63 Percent of Enteprises Use Advanced Tech Without Securing Sensitive Data
59 percent of senior security executives are concerned about security breaches due to attacks hitting cloud service providers, a recent survey found.
A recent survey of 1,105 senior security executives found that while 93 percent of respondents plan to use sensitive data in advanced technology environments (cloud, SaaS, big data, IoT and container) this year, 63 percent of those respondents are deploying those technologies without appropriate data security solutions in place.
The 2017 Thales Data Threat Report, Advanced Technologies Edition, issued in conjunction with 451 Research, also found that 59 percent of respondents expressed concern about security breaches due to attacks hitting cloud service providers, a drop from 70 percent of respondents last year.
"Most major cloud providers have larger staffs of highly trained security professionals than any enterprise, and their scalability and redundancy can provide protection from the kinds of DDoS attacks that can plague on-premises workloads," 451 Research principal analyst Garrett Bekker said in a statement. "Perhaps as a result of the recognition of these public cloud security realities, security concerns overall for public cloud are waning."
Still, 60 percent of respondents said they would increase their cloud deployments if cloud service providers offered data encryption in the cloud with enterprise key control.
Sensitive Data in SaaS and IoT Environments
Fifty-seven percent of respondents are now using sensitive data in SaaS environments, up from 53 percent last year. In those environments, respondents are most concerned about the security of online storage (60 percent), online backup (56 percent) and online accounting (54 percent).
Eighty-five percent of respondents are now using IoT technology, and 31 percent are using sensitive data in IoT environments. Just 32 percent of respondents say they're "very concerned" about the security of that data. Their leading concerns include protecting the sensitive data IoT generates (36 percent), followed by identifying that sensitive data (30 percent) and handling privacy concerns (25 percent).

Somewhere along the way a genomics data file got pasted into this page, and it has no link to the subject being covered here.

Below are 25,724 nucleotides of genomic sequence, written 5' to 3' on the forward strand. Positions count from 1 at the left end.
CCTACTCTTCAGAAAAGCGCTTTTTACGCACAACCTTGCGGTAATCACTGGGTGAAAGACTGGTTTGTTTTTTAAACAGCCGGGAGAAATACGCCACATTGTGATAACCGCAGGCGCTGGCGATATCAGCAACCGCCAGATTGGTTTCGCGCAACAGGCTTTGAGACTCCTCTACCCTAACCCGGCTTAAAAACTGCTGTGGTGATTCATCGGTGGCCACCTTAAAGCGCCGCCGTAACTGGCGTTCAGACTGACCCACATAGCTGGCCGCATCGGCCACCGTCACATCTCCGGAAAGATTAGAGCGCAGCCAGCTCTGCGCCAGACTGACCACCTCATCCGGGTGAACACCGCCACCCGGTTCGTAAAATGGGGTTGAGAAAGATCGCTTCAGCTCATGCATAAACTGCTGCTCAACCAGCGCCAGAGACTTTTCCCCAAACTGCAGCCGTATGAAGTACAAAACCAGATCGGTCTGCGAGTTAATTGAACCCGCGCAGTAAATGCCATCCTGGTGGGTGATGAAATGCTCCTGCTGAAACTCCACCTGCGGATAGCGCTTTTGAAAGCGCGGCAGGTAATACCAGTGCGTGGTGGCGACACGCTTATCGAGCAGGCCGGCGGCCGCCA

As with the cloud, data encryption (56 percent) and digital birth certificates with encryption technology (55 percent) are respondents' preferred security options for IoT deployments.
"The digital world we live in, which encompasses everything from cloud to big data and the IoT, demands an evolution of IT security measures," Thales vice president of strategy Peter Galvin said in a statement. "The traditional methods aren't robust enough to combat today's complicated threat landscape."
"Fortunately, adopters of advanced technologies are getting the message -- as evidenced by the number of respondents expressing an interest in or embracing encryption," Galvin added. "Putting an 'encrypt everything' strategy into practice will go a very long way towards protecting these powerful, yet vulnerable, environments."
An Explosion of Cloud Apps
Separately, Symantec's 2H 2016 Shadow Data Report states that organizations use 20 times more cloud apps than they think they do -- the average enterprise, according to the report, has 928 cloud apps in use.
The report, based on an analysis of more than 20,000 cloud apps, 176 million cloud documents, and 1.3 billion emails, also found that 25 percent of all files stored in the cloud are broadly shared (i.e. to the public, to the entire organization, or to an external third party). Among those, the report states, 3 percent contain compliance related data, including PII, PHI and PCI.
"In file sharing applications PHI data leads the pack with 82 percent of all files at risk of exposure, followed by 43 percent of files containing PII and 42 percent of files containing PCI data," Symantec senior director Deena Thomchick wrote in a blog post analyzing the findings.
Similarly, 27 percent of all emails in the cloud are broadly shared -- and of those, 8 percent contain compliance related data.
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